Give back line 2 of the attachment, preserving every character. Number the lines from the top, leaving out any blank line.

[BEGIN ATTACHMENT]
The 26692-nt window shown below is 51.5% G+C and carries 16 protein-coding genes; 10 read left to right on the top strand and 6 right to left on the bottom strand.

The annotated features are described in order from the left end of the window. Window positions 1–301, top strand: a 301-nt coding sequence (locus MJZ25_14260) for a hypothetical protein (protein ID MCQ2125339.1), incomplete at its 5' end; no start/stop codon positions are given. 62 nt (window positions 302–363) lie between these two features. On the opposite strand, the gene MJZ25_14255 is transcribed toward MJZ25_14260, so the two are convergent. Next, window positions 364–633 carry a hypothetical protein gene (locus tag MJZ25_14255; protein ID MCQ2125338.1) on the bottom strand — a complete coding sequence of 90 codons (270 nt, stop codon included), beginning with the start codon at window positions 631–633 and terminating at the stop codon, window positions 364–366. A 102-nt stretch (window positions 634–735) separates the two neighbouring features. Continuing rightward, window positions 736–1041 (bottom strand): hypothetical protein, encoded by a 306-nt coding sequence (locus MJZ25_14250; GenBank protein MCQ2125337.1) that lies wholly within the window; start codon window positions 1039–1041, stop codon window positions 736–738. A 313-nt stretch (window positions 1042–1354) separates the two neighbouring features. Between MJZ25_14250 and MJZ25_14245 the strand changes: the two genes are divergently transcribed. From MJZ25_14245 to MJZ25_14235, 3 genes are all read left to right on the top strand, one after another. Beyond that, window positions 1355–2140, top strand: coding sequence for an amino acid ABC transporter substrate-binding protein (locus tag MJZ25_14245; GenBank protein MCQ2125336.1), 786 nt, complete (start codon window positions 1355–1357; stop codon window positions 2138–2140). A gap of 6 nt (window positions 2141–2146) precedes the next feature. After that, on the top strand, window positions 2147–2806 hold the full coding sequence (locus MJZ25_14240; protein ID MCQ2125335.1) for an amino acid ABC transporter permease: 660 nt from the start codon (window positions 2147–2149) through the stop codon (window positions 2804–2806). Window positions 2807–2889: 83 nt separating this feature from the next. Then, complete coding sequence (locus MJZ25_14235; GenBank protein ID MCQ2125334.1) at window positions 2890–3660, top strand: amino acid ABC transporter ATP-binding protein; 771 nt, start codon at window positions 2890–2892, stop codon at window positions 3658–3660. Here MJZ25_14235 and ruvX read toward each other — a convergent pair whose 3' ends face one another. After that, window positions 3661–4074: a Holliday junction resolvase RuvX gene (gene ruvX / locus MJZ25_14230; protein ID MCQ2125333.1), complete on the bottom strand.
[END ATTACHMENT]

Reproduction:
The annotated features are described in order from the left end of the window. Window positions 1–301, top strand: a 301-nt coding sequence (locus MJZ25_14260) for a hypothetical protein (protein ID MCQ2125339.1), incomplete at its 5' end; no start/stop codon positions are given. 62 nt (window positions 302–363) lie between these two features. On the opposite strand, the gene MJZ25_14255 is transcribed toward MJZ25_14260, so the two are convergent. Next, window positions 364–633 carry a hypothetical protein gene (locus tag MJZ25_14255; protein ID MCQ2125338.1) on the bottom strand — a complete coding sequence of 90 codons (270 nt, stop codon included), beginning with the start codon at window positions 631–633 and terminating at the stop codon, window positions 364–366. A 102-nt stretch (window positions 634–735) separates the two neighbouring features. Continuing rightward, window positions 736–1041 (bottom strand): hypothetical protein, encoded by a 306-nt coding sequence (locus MJZ25_14250; GenBank protein MCQ2125337.1) that lies wholly within the window; start codon window positions 1039–1041, stop codon window positions 736–738. A 313-nt stretch (window positions 1042–1354) separates the two neighbouring features. Between MJZ25_14250 and MJZ25_14245 the strand changes: the two genes are divergently transcribed. From MJZ25_14245 to MJZ25_14235, 3 genes are all read left to right on the top strand, one after another. Beyond that, window positions 1355–2140, top strand: coding sequence for an amino acid ABC transporter substrate-binding protein (locus tag MJZ25_14245; GenBank protein MCQ2125336.1), 786 nt, complete (start codon window positions 1355–1357; stop codon window positions 2138–2140). A gap of 6 nt (window positions 2141–2146) precedes the next feature. After that, on the top strand, window positions 2147–2806 hold the full coding sequence (locus MJZ25_14240; protein ID MCQ2125335.1) for an amino acid ABC transporter permease: 660 nt from the start codon (window positions 2147–2149) through the stop codon (window positions 2804–2806). Window positions 2807–2889: 83 nt separating this feature from the next. Then, complete coding sequence (locus MJZ25_14235; GenBank protein ID MCQ2125334.1) at window positions 2890–3660, top strand: amino acid ABC transporter ATP-binding protein; 771 nt, start codon at window positions 2890–2892, stop codon at window positions 3658–3660. Here MJZ25_14235 and ruvX read toward each other — a convergent pair whose 3' ends face one another. After that, window positions 3661–4074: a Holliday junction resolvase RuvX gene (gene ruvX / locus MJZ25_14230; protein ID MCQ2125333.1), complete on the bottom strand.